As Marylanders are already able to do, others across the United States can soon get a free copy of their credit reports -- a year after the government promised to make them available at no charge.
The free access is the result of longtime lobbying to reform the credit-reporting system to help consumers better protect themselves against identity theft and give them better methods of ensuring an accurate credit history.
Until now, you could get a free report -- a log of your credit history -- only under specific circumstances, such as being denied credit in the past 60 days. Otherwise, you had to pay, and the cost varied by state, although residents of seven states could get one free each year.
Starting Wednesday, you'll be able to visit a centralized ordering site via Internet, phone or mail to get one free credit report a year from each of the three major credit reporting bureaus: Experian Inc., Equifax and Trans Union LLC via the Web at www.annualcreditreport.com; by phone, 877-322-8228; or by mail, Annual Credit Report Request Service, PO Box 105281, Atlanta, Ga. 30348-5281.
Here's what to know when requesting your free credit report:
You may have to wait a few months to order unless you're in one of the states that already let you obtain a free credit report -- Maryland, Colorado, Georgia, Massachusetts, Maine, New Jersey and Vermont.
The program starts on the West Coast, then rolls east. Washington, Oregon, California, Nevada, Idaho, Montana, Wyoming, Utah, Colorado, Arizona and New Mexico residents can start ordering free credit reports in December. Consumers in Illinois, the Dakotas, Nebraska, Kansas, Missouri, Iowa, Minnesota, Wisconsin, Michigan, Ohio and Indiana must wait until March. Texas, Oklahoma, Arkansas, Louisiana, Georgia, Alabama, Kentucky, Tennessee, Mississippi, Florida and South Carolina come on board in June, and the remaining states, as well as the District of Columbia, in September.
Only the official channel will get you your free credit report. Some Web sites or direct mail ads may offer you a free credit report if you agree to test their service on a trial basis. However, you'll get hit with a huge bill if you forget to cancel the service once the test period expires.
"The only way to ensure that you get a free credit report is to go to the exact Web site or call the exact number," said Brad Scriber, who works for the Consumer Federation of America. The centralized ordering site will not contain any advertising for other credit bureau products, said Susan Henson, a spokeswoman for Experian. But you could be solicited for other products if you go to a credit bureau's proprietary Web site.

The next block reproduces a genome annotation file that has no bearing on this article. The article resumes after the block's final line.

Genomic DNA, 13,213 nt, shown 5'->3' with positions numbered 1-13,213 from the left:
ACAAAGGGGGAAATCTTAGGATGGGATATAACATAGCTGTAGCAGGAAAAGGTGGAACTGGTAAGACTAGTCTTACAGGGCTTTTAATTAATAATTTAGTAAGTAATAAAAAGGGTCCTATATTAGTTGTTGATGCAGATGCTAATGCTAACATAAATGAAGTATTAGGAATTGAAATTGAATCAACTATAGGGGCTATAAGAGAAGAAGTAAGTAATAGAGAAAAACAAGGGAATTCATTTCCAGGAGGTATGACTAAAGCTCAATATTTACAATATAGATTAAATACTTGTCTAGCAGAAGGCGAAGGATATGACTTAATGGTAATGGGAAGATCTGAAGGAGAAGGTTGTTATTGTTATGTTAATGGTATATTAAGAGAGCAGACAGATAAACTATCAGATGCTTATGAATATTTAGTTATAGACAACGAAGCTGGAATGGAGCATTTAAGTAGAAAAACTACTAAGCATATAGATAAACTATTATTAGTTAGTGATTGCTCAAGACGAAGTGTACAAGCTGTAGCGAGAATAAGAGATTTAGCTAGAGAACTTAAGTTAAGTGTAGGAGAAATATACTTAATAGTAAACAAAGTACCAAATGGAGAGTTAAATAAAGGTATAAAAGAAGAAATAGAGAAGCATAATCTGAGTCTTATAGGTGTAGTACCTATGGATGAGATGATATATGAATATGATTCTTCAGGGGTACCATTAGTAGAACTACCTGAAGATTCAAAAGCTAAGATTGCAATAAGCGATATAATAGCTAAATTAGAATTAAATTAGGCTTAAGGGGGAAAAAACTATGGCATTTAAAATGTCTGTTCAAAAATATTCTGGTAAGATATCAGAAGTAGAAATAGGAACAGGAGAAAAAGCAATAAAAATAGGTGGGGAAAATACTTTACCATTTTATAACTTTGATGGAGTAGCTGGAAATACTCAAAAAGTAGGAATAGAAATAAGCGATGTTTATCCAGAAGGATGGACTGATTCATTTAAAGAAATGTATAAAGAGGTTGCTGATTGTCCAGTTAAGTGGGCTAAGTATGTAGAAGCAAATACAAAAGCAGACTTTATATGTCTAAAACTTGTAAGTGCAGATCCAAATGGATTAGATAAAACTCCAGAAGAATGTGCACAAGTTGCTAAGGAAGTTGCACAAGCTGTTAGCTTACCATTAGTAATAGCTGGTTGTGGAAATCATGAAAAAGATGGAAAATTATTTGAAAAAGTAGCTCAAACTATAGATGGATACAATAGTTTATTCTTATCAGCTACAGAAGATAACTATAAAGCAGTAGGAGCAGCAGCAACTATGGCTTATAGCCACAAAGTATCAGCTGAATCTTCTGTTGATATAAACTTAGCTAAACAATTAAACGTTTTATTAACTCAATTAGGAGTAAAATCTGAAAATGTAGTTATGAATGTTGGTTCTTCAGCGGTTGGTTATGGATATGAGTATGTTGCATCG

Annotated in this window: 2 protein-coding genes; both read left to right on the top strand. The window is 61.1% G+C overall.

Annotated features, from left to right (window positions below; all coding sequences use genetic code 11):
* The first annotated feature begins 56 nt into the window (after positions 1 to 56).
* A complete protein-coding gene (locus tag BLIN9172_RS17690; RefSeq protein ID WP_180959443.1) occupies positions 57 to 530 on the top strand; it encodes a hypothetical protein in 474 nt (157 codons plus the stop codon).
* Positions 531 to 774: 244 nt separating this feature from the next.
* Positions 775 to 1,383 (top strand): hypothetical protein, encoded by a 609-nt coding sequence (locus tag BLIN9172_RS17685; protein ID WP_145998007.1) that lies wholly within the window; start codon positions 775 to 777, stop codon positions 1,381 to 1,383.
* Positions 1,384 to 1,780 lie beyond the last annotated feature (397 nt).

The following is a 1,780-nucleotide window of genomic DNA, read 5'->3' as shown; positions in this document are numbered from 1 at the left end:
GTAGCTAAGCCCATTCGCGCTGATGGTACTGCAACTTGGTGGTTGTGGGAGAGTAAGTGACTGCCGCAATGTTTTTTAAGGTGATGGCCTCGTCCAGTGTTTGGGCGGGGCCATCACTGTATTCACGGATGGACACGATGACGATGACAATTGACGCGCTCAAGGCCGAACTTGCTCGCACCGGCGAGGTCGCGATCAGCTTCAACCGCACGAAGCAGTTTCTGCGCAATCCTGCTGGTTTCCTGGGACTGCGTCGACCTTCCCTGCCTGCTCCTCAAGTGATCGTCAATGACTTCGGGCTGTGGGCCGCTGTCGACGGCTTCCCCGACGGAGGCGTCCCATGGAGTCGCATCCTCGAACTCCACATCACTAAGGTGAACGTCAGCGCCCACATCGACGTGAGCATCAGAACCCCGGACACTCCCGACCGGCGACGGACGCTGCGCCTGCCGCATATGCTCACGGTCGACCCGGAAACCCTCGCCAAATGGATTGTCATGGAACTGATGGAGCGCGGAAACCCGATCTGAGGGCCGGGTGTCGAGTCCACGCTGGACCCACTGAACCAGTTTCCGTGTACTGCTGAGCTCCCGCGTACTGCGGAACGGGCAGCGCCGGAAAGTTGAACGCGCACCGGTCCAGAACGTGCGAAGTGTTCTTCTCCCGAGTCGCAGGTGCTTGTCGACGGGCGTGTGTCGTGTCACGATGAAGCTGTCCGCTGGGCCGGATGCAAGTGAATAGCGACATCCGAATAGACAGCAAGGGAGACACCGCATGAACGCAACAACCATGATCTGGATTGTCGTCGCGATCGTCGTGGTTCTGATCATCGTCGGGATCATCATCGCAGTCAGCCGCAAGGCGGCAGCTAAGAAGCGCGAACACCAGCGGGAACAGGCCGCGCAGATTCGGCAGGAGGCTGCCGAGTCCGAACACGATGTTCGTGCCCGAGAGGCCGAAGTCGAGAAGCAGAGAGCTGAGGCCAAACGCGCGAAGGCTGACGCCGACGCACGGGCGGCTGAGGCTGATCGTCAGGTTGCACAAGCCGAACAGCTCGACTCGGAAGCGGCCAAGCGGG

Each credit bureau has slightly different information, so it pays to get a copy of all three. Since you won't get a combined report from all three bureaus, you'll have to request the agency's report you want when you contact the centralized system.
You won't get your credit score. Credit reports and credit scores are different. The credit report tracks your credit history. A credit score ranks your creditworthiness. The Fair and Accurate Credit Transactions Act, which made the free report possible, pertains only to credit reports. You'll have to pay extra, as much as $5, for your credit score, and each agency sells its own.
Your credit score also can be a moving target.
"Your credit score can vary from day to day because your credit file is constantly changing because new information is always being updated," Henson said. Although there are dozens of ways to figure credit scores, the FICO score developed by Fair Isaac and Co. is most commonly used by lenders. It's a number from 300 to 850 that shows your likelihood of taking 90 days or more to repay a credit account.
You can buy your FICO score through Fair Isaac, but it's tied to a credit report and will cost you $12.95. You can't buy it separately.
Your credit score shouldn't drop if you directly ask for your credit report through the central source or a credit bureau. If a lender asks to see it on your behalf -- perhaps you've applied for a credit card or auto loan -- then your score could take a hit of a few points. That's why financial experts warn consumers about applying for credit cards and shopping interest rates too aggressively when getting ready to buy a home.
Financial experts suggest requesting a free credit report from a different credit bureau every four months. That way you can mind your credit history for potential fraud and identity theft throughout the year instead of paying a monthly fee for a monitoring service.
Lorene Yue is a Your Money staff writer.